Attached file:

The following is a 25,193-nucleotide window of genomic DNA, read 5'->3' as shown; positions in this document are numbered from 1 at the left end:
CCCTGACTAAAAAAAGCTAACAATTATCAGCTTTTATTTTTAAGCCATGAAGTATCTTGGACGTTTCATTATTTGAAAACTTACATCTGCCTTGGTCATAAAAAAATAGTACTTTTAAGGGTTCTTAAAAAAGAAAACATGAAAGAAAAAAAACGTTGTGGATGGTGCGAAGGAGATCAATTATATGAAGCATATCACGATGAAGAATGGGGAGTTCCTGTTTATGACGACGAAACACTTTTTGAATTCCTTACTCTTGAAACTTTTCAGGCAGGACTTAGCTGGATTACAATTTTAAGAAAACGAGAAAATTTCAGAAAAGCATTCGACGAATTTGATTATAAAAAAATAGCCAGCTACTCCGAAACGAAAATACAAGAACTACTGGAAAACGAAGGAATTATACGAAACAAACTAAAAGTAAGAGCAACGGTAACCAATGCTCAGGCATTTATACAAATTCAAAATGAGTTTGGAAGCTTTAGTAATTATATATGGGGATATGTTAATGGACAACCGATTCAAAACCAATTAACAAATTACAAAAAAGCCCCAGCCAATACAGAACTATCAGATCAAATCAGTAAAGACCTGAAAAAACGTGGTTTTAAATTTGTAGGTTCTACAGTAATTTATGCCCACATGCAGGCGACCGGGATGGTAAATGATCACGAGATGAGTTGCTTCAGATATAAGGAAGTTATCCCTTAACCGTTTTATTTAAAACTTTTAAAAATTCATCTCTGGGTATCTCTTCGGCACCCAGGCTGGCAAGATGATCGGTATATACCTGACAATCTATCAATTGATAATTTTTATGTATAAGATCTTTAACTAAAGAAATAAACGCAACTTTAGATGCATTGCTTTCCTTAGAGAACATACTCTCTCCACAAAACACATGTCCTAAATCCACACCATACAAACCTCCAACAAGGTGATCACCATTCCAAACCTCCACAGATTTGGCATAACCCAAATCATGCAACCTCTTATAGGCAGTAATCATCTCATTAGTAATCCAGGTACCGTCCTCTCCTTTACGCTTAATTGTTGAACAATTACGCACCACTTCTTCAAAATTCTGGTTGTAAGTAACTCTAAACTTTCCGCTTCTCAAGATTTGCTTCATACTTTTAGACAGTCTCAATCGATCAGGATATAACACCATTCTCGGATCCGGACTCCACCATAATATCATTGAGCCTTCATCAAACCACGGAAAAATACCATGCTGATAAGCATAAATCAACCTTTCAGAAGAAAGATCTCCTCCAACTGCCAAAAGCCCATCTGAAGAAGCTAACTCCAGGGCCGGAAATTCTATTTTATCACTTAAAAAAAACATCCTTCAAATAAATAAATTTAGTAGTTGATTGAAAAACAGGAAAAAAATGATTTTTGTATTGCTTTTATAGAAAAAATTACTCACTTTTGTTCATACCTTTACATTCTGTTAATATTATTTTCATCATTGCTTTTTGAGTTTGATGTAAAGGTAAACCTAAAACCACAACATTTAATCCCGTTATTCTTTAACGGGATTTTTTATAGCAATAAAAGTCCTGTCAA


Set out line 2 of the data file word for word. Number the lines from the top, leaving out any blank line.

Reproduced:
CCCTGACTAAAAAAAGCTAACAATTATCAGCTTTTATTTTTAAGCCATGAAGTATCTTGGACGTTTCATTATTTGAAAACTTACATCTGCCTTGGTCATAAAAAAATAGTACTTTTAAGGGTTCTTAAAAAAGAAAACATGAAAGAAAAAAAACGTTGTGGATGGTGCGAAGGAGATCAATTATATGAAGCATATCACGATGAAGAATGGGGAGTTCCTGTTTATGACGACGAAACACTTTTTGAATTCCTTACTCTTGAAACTTTTCAGGCAGGACTTAGCTGGATTACAATTTTAAGAAAACGAGAAAATTTCAGAAAAGCATTCGACGAATTTGATTATAAAAAAATAGCCAGCTACTCCGAAACGAAAATACAAGAACTACTGGAAAACGAAGGAATTATACGAAACAAACTAAAAGTAAGAGCAACGGTAACCAATGCTCAGGCATTTATACAAATTCAAAATGAGTTTGGAAGCTTTAGTAATTATATATGGGGATATGTTAATGGACAACCGATTCAAAACCAATTAACAAATTACAAAAAAGCCCCAGCCAATACAGAACTATCAGATCAAATCAGTAAAGACCTGAAAAAACGTGGTTTTAAATTTGTAGGTTCTACAGTAATTTATGCCCACATGCAGGCGACCGGGATGGTAAATGATCACGAGATGAGTTGCTTCAGATATAAGGAAGTTATCCCTTAACCGTTTTATTTAAAACTTTTAAAAATTCATCTCTGGGTATCTCTTCGGCACCCAGGCTGGCAAGATGATCGGTATATACCTGACAATCTATCAATTGATAATTTTTATGTATAAGATCTTTAACTAAAGAAATAAACGCAACTTTAGATGCATTGCTTTCCTTAGAGAACATACTCTCTCCACAAAACACATGTCCTAAATCCACACCATACAAACCTCCAACAAGGTGATCACCATTCCAAACCTCCACAGATTTGGCATAACCCAAATCATGCAACCTCTTATAGGCAGTAATCATCTCATTAGTAATCCAGGTACCGTCCTCTCCTTTACGCTTAATTGTTGAACAATTACGCACCACTTCTTCAAAATTCTGGTTGTAAGTAACTCTAAACTTTCCGCTTCTCAAGATTTGCTTCATACTTTTAGACAGTCTCAATCGATCAGGATATAACACCATTCTCGGATCCGGACTCCACCATAATATCATTGAGCCTTCATCAAACCACGGAAAAATACCATGCTGATAAGCATAAATCAACCTTTCAGAAGAAAGATCTCCTCCAACTGCCAAAAGCCCATCTGAAGAAGCTAACTCCAGGGCCGGAAATTCTATTTTATCACTTAAAAAAAACATCCTTCAAATAAATAAATTTAGTAGTTGATTGAAAAACAGGAAAAAAATGATTTTTGTATTGCTTTTATAGAAAAAATTACTCACTTTTGTTCATACCTTTACATTCTGTTAATATTATTTTCATCATTGCTTTTTGAGTTTGATGTAAAGGTAAACCTAAAACCACAACATTTAATCCCGTTATTCTTTAACGGGATTTTTTATAGCAATAAAAGTCCTGTCAA